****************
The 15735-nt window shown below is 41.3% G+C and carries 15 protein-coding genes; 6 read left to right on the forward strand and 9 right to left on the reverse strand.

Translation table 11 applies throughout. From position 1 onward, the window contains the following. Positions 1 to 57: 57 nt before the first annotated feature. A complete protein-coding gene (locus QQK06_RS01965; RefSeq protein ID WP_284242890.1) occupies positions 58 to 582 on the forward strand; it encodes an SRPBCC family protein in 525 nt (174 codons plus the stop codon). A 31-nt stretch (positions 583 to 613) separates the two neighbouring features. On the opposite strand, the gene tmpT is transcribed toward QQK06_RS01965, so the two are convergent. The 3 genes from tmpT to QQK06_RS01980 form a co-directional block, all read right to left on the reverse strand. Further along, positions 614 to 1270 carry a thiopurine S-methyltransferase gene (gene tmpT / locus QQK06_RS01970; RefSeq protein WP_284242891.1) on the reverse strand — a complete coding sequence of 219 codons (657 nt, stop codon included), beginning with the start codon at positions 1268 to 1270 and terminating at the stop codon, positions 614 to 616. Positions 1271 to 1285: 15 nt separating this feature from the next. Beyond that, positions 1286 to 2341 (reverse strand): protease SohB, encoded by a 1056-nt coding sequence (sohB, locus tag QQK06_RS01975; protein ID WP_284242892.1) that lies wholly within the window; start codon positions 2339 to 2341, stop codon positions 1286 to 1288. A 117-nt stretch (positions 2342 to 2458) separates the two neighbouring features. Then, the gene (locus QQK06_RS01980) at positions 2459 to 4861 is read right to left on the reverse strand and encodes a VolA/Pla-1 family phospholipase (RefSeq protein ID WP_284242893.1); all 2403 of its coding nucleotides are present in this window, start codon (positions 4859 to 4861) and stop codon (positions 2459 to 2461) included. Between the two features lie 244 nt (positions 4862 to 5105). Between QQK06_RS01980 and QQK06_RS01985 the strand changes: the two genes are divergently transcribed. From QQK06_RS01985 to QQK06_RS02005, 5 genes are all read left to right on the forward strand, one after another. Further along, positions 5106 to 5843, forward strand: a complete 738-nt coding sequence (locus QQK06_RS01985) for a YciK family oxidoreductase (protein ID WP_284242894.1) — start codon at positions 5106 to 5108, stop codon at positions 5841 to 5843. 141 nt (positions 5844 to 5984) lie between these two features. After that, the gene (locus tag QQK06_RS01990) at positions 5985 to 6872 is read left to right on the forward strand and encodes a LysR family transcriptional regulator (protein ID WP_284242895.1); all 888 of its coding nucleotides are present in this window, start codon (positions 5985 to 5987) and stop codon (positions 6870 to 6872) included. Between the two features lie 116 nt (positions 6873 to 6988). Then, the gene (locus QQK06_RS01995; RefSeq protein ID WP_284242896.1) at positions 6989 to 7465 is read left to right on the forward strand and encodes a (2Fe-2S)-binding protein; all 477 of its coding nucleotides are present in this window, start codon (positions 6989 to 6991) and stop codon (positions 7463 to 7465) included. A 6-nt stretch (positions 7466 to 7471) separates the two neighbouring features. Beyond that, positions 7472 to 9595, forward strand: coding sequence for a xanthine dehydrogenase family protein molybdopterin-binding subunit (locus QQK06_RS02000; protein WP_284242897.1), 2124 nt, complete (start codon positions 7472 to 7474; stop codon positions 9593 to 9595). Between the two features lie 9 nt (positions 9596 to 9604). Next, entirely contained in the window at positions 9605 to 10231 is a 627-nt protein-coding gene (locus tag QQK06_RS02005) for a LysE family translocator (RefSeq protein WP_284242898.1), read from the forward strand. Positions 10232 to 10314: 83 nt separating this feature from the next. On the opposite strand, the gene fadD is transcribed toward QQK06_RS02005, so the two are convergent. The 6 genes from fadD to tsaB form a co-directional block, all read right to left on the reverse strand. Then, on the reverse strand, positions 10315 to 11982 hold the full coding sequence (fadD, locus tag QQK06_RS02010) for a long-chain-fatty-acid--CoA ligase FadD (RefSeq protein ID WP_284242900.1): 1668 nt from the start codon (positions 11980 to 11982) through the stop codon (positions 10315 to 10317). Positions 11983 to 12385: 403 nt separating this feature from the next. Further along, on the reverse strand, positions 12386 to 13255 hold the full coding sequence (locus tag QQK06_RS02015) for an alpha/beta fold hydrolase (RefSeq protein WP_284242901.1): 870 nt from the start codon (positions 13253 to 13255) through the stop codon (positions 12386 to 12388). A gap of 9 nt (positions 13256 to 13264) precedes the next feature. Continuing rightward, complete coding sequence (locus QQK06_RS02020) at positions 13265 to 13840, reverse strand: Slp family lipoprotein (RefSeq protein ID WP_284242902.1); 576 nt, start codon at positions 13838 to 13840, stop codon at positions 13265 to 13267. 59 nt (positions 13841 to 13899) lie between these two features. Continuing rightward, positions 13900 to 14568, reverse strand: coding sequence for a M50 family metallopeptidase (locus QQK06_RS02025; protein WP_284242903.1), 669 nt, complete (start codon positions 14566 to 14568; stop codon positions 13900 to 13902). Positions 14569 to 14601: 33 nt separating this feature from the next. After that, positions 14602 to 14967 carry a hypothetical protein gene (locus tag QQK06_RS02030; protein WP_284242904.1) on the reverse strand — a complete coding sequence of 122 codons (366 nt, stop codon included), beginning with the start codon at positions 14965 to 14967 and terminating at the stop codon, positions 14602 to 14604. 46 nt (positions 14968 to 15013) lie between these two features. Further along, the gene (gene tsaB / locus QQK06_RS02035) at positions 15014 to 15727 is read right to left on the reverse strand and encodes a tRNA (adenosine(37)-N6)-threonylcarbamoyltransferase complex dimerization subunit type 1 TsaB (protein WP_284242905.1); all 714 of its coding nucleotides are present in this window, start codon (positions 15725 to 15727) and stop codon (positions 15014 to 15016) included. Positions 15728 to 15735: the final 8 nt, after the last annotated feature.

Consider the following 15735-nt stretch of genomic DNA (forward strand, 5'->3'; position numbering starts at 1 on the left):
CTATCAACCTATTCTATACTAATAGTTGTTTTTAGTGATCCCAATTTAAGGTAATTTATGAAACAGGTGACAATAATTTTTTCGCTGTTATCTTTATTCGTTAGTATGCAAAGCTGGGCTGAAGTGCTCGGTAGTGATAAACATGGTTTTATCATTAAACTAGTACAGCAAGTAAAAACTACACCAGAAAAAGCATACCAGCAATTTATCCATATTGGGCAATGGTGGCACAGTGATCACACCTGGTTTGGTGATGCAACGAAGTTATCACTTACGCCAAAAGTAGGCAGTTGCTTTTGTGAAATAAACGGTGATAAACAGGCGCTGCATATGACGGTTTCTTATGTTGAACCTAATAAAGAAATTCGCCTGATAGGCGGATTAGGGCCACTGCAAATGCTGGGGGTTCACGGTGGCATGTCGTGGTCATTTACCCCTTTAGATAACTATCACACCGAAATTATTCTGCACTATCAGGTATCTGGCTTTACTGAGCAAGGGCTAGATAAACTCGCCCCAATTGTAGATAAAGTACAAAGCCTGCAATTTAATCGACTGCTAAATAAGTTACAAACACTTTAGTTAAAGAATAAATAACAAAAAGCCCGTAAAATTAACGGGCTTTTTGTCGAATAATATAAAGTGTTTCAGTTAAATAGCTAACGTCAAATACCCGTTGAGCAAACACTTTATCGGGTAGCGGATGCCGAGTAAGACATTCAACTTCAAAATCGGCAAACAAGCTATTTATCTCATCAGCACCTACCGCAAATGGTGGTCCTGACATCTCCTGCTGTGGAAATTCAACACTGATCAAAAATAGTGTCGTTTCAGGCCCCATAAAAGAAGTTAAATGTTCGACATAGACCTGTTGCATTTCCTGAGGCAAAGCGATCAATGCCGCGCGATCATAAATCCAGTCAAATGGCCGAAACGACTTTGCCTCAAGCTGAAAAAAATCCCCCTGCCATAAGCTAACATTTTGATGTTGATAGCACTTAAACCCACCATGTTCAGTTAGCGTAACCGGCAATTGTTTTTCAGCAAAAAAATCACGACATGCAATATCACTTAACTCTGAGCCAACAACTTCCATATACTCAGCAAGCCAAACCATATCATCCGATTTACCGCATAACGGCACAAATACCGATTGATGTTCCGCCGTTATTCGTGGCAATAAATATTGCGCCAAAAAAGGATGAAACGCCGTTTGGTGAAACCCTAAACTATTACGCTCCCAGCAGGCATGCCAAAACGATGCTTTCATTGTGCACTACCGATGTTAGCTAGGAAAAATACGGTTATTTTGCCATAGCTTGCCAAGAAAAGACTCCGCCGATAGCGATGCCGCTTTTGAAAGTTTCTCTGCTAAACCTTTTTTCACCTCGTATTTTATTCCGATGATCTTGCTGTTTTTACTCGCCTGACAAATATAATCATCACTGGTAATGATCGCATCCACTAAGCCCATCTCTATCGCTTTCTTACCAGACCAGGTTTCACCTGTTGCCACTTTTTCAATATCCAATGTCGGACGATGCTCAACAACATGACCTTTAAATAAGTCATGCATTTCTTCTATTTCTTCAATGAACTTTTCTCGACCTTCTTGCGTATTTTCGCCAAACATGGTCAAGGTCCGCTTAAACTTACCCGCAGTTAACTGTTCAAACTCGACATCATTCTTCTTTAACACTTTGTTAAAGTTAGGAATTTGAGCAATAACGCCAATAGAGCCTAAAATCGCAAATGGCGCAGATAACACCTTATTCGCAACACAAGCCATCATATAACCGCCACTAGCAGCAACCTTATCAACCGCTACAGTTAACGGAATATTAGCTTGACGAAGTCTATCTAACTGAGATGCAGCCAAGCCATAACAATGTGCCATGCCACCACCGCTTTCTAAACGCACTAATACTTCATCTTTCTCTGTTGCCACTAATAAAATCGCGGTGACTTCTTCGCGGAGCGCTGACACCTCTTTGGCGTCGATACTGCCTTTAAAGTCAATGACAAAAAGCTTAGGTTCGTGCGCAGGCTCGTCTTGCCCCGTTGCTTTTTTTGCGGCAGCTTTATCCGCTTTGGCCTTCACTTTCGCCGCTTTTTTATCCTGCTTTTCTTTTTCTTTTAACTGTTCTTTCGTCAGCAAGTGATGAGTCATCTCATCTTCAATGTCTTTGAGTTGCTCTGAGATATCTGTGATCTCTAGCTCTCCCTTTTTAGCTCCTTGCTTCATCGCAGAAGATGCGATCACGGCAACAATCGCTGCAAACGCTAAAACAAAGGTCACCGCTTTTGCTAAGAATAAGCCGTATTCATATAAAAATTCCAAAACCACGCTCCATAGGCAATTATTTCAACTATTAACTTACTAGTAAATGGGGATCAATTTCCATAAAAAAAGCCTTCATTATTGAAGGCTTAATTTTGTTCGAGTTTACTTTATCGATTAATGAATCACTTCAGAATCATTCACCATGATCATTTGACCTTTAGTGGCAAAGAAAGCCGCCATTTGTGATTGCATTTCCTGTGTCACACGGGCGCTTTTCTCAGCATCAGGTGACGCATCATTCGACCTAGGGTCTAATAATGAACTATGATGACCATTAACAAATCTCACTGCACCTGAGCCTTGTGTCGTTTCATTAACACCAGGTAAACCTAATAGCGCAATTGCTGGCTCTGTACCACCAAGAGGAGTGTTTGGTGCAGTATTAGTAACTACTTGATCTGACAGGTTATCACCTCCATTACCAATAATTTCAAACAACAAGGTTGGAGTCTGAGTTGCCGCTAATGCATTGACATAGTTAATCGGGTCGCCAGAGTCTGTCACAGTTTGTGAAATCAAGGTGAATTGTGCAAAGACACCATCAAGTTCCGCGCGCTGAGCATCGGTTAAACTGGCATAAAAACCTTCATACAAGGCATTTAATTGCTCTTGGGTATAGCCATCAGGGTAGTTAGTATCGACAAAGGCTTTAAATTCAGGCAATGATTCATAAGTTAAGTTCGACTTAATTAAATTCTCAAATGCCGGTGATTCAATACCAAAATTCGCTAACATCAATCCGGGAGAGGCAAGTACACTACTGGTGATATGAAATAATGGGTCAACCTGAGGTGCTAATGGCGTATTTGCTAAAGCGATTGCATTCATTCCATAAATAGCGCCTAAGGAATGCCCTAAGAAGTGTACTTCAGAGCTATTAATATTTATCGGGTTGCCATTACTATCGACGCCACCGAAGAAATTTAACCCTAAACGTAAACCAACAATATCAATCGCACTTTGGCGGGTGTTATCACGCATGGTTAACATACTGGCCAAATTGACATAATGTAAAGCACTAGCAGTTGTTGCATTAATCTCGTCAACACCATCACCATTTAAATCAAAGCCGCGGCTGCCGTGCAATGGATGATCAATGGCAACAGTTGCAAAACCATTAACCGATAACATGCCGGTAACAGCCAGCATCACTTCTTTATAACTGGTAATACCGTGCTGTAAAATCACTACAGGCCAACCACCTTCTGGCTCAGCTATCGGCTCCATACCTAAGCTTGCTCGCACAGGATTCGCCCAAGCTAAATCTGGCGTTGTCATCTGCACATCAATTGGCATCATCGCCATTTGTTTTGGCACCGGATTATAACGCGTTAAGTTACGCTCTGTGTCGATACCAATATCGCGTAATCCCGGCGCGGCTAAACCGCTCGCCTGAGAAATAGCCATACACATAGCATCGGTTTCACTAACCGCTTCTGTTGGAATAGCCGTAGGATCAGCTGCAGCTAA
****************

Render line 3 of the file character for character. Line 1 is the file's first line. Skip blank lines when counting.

Consider the following 15735-nt stretch of genomic DNA (forward strand, 5'->3'; position numbering starts at 1 on the left):